Successful wealth accumulation has no shortcuts. Academic research suggests that success is largely predicated on planning with a robust investment approach, a long-term perspective, and self-control to stick with the plan when a crisis inevitably happens. There will always be another “crisis of the day.” Enduring the consequential discomfort of market volatility is the price any true investor must pay.
Sharp stock market declines may last a few days or a few months at time. That does not mean you should anticipate a down year. Exhibit 1 shines a light on that common fallacy and reminds us how quickly markets can swing. During the month of March in 2020 just mentioned, we experienced 5 of the best 25 days and the largest 3-day surge in Dow Jones history, and yet the year-end returns were up.
Indices are not available for direct investment. Their performance does not reflect the expenses associated with the management of an actual portfolio. Past performance is not a guarantee of future results. In US dollars. For illustrative purposes. The missed best day(s) examples assume that the hypothetical portfolio fully divested its holdings at the end of the day before the missed best day(s), held cash for the missed best day(s), and reinvested the entire portfolio in the S&P 500 at the end of the missed best day(s). Annualized returns for the missed best day(s) were calculated by substituting actual returns for the missed best day(s) with zero. S&P data© 2021 S&P Dow Jones Indices LLC, a division of S&P Global. All rights reserved. “One-Month UST- Bills” is the IA SBBI US 30 Day TBill TR USD, provided by Ibbotson Associates via Morningstar Direct. Data is calculated off rounded daily index values.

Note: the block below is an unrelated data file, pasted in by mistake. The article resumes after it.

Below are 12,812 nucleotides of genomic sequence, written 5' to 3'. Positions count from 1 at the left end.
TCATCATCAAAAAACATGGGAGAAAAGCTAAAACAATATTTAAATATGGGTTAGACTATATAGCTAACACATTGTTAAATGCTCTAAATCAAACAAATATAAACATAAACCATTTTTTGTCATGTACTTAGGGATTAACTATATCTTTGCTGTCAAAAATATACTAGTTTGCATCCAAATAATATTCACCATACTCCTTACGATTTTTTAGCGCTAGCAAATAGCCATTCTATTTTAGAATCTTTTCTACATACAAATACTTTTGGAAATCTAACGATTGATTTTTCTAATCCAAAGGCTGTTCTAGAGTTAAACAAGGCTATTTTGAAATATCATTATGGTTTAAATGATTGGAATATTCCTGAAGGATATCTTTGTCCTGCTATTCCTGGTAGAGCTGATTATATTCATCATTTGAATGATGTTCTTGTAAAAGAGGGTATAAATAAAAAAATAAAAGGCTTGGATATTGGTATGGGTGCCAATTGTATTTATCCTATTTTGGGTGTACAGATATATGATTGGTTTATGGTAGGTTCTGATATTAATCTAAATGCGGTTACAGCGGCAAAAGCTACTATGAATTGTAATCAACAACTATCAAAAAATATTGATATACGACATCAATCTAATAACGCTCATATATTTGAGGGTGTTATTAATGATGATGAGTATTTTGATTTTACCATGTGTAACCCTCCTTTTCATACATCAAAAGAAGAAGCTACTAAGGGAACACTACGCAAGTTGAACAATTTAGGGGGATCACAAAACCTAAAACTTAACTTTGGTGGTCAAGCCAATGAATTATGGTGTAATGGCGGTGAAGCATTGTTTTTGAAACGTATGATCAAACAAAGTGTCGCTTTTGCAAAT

Being out of the market even briefly decreases expected returns as we see in Exhibit 2. Not only can timing mistakes be damaging, but also being wrong may cause great regret. When trying to “time” the market to avoid more “losses,” not only must you worry exactly when to exit — but you must be right about exactly when to get back in. Being correct once is difficult; being correct twice is rare.
Versions of timing applies not only to the market broadly, but also applies to market segments. Those focused on buying popular growth stocks due to recent high performance and having sold out their value and smaller stock dimensions which did relatively poorly last year, now may be questioning their timing. Over the rolling twelve months ending September 30, the U.S. large value stock index returned 35.0% while U.S. large growth returned 27.3%. A U.S. small value stock index returned 63.9% while small growth returned 33.3%. For international developed equities, a value index was 32.6% for the rolling twelve months while the large growth index returned 20.5%. Lastly in emerging markets, value was 28.4% and growth 9.3%.1
Many investors frequently abandon established wealth planning principles when a fast advancing bull market defies economic logic. All too often after economic rationality eventually prevails, the wealth of investors who made big market bets is transferred to those with a disciplined wealth strategy focused on matters more important than just money, like the financial security of their family.>
Decide to control what you can control: have a diversified investment plan structured along the dimensions of expected returns aligned with your needs, goals, and risk tolerance, planned well in advance of a crisis. Planning with a CFP® professional will enable you to look beyond the daily volatility to the long-term potential of capital markets, and enable you to stay disciplined in these troubled times.
1Paul Byron Hill, Global Market Review: 3rd Quarter 2021, Professional Financial Strategies, Inc. See report for index sources.